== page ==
In The iPhone Software Revolution, I proclaimed that the iPhone was the product Apple was born to make:
But a cell phone? It’s a closed ecosystem, by definition, running on a proprietary network. By a status quo of incompetent megacorporations who wouldn’t know user friendliness or good design if it ran up behind them and bit them in the rear end of their expensive, tailored suits. All those things that bugged me about Apple’s computers are utter non-issues in the phone market. Proprietary handset? So is every other handset. Locked in to a single vendor? Everyone signs a multi-year contract. One company controlling your entire experience? That’s how it’s always been done. Nokia, Sony/Ericsson, Microsoft, RIM — these guys clearly had no idea what they were in for when Apple set their sights on the cell phone market — a market that is a nearly perfect match to Apple’s strengths.
Apple was born to make a kick-ass phone. And with the lead they have, I predict they will dominate the market for years to come.
But never mind the fact a similar reasoning could have been made of the Macintosh when it came out. What bothers me today is the realization Apple might have handled the opening of the iPhone platform like a cargo cult:
The term “cargo cult” has been used metaphorically to describe an attempt to recreate successful outcomes by replicating circumstances associated with those outcomes, although those circumstances are either unrelated to the causes of outcomes or insufficient to produce them by themselves. In the former case, this is an instance of the post hoc ergo propter hoc fallacy.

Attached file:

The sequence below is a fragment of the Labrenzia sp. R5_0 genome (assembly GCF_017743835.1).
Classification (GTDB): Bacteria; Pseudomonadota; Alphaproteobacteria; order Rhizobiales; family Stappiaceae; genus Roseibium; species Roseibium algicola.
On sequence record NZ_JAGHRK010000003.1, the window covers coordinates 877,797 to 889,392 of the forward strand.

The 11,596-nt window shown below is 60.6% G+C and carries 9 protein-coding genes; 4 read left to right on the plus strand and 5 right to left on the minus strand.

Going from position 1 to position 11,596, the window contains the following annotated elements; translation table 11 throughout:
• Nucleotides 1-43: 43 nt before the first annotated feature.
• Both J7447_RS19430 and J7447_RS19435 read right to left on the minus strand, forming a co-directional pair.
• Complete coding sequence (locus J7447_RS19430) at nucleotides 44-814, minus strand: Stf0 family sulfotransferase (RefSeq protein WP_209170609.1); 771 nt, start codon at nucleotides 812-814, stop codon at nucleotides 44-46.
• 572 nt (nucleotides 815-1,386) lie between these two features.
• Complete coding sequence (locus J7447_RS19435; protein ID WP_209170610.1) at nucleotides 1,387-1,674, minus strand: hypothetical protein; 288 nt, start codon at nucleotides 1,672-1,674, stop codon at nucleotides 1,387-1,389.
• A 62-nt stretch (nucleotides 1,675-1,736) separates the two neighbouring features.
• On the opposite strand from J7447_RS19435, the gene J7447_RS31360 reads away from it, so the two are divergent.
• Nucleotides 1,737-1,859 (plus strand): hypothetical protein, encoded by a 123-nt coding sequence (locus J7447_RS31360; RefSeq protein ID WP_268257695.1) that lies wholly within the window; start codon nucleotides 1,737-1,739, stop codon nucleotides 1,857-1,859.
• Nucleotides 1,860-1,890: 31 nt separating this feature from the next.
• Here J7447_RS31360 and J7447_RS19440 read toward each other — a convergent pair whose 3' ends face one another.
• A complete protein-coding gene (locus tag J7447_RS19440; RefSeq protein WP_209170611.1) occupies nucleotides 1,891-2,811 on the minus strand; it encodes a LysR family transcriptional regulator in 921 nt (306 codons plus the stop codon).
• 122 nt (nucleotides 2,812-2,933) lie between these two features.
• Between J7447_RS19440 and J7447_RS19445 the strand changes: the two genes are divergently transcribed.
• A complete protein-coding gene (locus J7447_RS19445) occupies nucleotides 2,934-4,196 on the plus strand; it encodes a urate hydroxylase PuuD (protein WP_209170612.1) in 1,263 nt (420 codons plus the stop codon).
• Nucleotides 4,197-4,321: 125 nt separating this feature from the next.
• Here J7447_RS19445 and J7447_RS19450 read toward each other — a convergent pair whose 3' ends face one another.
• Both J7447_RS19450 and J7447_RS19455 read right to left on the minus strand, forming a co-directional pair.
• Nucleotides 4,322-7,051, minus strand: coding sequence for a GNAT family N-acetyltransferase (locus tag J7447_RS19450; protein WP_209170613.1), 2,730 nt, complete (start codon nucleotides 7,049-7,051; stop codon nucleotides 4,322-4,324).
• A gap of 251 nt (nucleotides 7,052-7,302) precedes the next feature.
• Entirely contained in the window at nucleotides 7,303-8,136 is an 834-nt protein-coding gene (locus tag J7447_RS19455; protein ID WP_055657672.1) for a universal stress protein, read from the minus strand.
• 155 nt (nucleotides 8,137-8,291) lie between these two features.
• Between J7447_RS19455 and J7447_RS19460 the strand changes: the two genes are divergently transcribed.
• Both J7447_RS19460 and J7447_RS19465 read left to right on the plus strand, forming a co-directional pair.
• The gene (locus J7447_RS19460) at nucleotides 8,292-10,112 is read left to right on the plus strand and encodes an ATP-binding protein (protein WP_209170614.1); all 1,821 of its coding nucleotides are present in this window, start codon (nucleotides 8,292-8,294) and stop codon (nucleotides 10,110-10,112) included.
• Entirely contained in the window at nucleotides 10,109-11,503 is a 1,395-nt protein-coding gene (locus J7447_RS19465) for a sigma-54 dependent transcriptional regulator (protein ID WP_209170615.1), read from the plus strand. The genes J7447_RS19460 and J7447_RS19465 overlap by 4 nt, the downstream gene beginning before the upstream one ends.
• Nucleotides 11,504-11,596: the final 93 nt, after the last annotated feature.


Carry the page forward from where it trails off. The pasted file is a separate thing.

cargo cult phone by dret, on Flickr; used under the terms of the Creative Commons CC-BY-SA 2.0 license
By which I mean that Apple decided they needed to open the iPhone as a development platform, but I wonder to which extent they then did so by giving it the trappings of a platform more than the reality of a platform: third parties can sell their apps for running on it, right? So it must be a platform, right? Well… And I don’t mean the APIs are the problem either, it’s more like… everything else:
Apple has a very restrictive idea of what kind of use cases third parties are allowed to provide solutions to: everything that does not fit their idea of an app is rejected, or is impossible. For instance, installing third-party keyboards is not possible on iPhone:
But sometimes, an Apple product’s feature lands at the wrong side of the line that divides “simple” from “stripped down.” The iPhone keyboard is stripped-down.
If you don’t like how Android’s stock keyboard behaves, you can dig into Settings and change it. If you still don’t like it, you can install a third-party alternative. And if you think it’s fine as-is, then you won’t be distracted by the options. The customization panel is inside Settings, and the alternatives are over in the Google Play store.
This? It’s from Andy Ihnatko, in an article in which he explains why he switched from iPhone to Android. Andy. Ihnatko. When Mac users of 25 years start switching away from the iPhone, I’d be very worried if I were in Cupertino.
Even for these use cases third-parties are allowed to provide solutions to, they are quite restricted: when Apple added support for multitasking, in iOS 4, they more or less proclaimed they had covered for every desirable multitasking scenario, and have not added any since. This feels a tad preposterous to me that there would have been no need for even a single new multitasking scenario in the two years since.